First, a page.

The first thing we realized was that we weren’t going to have time to do everything we would typically do during a project. Given the time constraint, we had to get over that quickly! Each team followed a schedule that was similar to that shown in Figure 1, covering all of the main activities one would usually expect on a design project. But we completed some activities much more quickly than usual. Early on, each team made decisions regarding what activities to trade off and had to stick with its choices to avoid spinning in circles.
Figure 1—Our abbreviated UX design lifecycle
The first phase of our project included competitive analysis and persona research. Both teams used the Web to evaluate what currently existed in the marketplace. We consulted internal support and other customer-facing teams to get a handle on current customer problems in the space. A set of personas already existed for our domain, so the teams expanded on these to suit each project. The team members shared their research with one another, quickly striking off some ideas and promoting others. After a couple of hours, each team had hashed out a solid solution framework, defining the major problems, target personas, and a proposed design space.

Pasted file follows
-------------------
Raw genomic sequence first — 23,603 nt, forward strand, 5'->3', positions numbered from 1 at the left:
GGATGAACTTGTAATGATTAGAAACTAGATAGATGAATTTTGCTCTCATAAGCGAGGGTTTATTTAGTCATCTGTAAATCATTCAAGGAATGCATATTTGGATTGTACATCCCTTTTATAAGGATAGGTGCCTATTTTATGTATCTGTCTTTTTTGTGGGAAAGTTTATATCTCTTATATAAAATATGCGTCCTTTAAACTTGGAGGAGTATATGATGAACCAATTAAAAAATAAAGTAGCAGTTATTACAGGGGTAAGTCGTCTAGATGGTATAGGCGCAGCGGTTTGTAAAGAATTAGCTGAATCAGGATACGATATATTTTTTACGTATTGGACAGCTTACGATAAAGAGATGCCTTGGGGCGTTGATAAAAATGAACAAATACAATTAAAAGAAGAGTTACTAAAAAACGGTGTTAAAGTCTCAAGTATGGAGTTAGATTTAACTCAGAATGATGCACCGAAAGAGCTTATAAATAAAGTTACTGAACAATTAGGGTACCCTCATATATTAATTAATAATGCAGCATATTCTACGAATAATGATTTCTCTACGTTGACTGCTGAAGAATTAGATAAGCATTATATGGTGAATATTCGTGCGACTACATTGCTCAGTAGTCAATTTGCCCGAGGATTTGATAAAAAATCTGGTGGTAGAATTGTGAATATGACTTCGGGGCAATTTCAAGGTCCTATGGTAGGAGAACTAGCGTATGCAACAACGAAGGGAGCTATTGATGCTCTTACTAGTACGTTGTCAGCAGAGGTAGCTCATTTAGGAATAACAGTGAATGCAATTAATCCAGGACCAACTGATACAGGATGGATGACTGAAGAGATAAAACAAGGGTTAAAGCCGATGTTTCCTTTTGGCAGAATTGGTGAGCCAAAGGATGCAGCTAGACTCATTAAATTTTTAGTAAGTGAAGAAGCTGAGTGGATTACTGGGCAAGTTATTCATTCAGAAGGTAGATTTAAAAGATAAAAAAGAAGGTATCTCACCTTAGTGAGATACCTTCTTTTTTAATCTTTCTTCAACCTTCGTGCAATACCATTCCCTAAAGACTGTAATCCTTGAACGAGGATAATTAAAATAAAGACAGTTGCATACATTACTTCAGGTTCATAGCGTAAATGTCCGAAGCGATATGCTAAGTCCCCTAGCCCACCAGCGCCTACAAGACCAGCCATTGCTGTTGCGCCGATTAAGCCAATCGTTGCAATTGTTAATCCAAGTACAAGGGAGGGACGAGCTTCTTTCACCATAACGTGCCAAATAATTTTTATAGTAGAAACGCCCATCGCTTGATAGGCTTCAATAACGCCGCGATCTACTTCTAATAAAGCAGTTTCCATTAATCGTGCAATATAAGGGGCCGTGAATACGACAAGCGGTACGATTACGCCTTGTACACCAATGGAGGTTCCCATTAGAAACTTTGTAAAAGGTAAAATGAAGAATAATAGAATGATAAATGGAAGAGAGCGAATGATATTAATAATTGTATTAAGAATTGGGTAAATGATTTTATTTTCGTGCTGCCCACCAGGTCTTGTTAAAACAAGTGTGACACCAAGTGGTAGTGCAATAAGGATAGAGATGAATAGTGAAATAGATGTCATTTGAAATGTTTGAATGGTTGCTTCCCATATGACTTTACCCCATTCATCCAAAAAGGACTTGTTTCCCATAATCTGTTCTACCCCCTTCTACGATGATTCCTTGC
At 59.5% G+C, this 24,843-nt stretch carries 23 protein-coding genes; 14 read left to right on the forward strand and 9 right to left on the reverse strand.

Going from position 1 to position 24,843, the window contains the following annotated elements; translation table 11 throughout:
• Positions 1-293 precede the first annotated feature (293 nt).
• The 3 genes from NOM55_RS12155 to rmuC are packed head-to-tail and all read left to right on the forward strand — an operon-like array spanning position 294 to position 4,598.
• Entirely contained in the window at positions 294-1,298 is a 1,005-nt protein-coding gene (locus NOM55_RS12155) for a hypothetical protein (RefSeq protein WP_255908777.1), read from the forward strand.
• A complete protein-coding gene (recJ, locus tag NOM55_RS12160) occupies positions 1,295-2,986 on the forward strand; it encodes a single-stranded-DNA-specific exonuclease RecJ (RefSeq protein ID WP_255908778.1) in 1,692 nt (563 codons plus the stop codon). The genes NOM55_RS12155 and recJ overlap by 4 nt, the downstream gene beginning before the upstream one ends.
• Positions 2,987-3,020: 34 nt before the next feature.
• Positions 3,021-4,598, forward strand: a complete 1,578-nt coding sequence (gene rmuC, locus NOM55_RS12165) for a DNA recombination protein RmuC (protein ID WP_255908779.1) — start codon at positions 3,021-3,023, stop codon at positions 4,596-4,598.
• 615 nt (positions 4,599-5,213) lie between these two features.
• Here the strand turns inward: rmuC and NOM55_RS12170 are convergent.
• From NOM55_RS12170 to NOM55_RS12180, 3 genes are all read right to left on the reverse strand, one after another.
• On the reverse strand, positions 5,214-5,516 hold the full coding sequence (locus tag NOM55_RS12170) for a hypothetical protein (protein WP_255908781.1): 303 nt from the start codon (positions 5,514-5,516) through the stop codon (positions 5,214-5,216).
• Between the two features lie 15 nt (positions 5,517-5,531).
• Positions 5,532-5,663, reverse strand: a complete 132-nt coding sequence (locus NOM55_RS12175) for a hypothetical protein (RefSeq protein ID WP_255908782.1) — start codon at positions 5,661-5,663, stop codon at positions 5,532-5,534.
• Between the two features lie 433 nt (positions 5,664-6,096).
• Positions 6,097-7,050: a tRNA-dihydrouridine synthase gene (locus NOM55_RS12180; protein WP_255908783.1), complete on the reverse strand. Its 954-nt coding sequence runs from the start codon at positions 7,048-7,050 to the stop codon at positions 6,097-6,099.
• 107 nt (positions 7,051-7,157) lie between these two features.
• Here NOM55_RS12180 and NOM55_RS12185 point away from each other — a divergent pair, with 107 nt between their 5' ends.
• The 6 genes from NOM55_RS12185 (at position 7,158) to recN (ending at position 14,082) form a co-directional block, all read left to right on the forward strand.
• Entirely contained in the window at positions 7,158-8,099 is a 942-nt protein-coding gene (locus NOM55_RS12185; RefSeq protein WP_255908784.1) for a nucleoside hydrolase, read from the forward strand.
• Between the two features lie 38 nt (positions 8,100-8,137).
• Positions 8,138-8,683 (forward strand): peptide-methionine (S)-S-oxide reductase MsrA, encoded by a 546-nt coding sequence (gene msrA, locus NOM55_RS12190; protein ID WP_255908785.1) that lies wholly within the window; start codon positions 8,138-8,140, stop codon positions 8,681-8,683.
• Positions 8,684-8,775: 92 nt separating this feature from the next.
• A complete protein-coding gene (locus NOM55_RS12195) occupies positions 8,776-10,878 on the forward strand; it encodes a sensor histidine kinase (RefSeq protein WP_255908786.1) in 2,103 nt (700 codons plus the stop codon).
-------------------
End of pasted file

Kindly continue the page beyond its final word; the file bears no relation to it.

Interestingly, both teams adopted a mantra or tagline that summarized their project. For example, the mantra for a team designing a social enterprise application was Tag it, stream it, channel it. Not only did the mantra help keep the team members on the same page; it also provided the basis for their executive pitch.
The core of this project was its design phase. Because this was, after all, a design boot camp, we spent the bulk of our time was sketching, wireframing, and iterating through a series of mockups.
One team started to mind map and sketch ideas on paper. They used their mind map to collect all of their ideas about the primary task flow, then as a reference document to guide their sketches later on. The other team immediately started sketching the base framework for the user interface. Although the two teams engaged in different design activities, interestingly, both consistently fell into pair design mode. Drawing on techniques from software engineering’s eXtreme programming and usability evaluation’s co-discovery method, working in pairs can be powerful. One partner is the driver, controlling the input device and annotating the canvas, while the other partner serves as the navigator, guiding the driver through the design. This approach limits the overlap in their work, because both partners focus on a single task. It also draws out each partner’s ideas.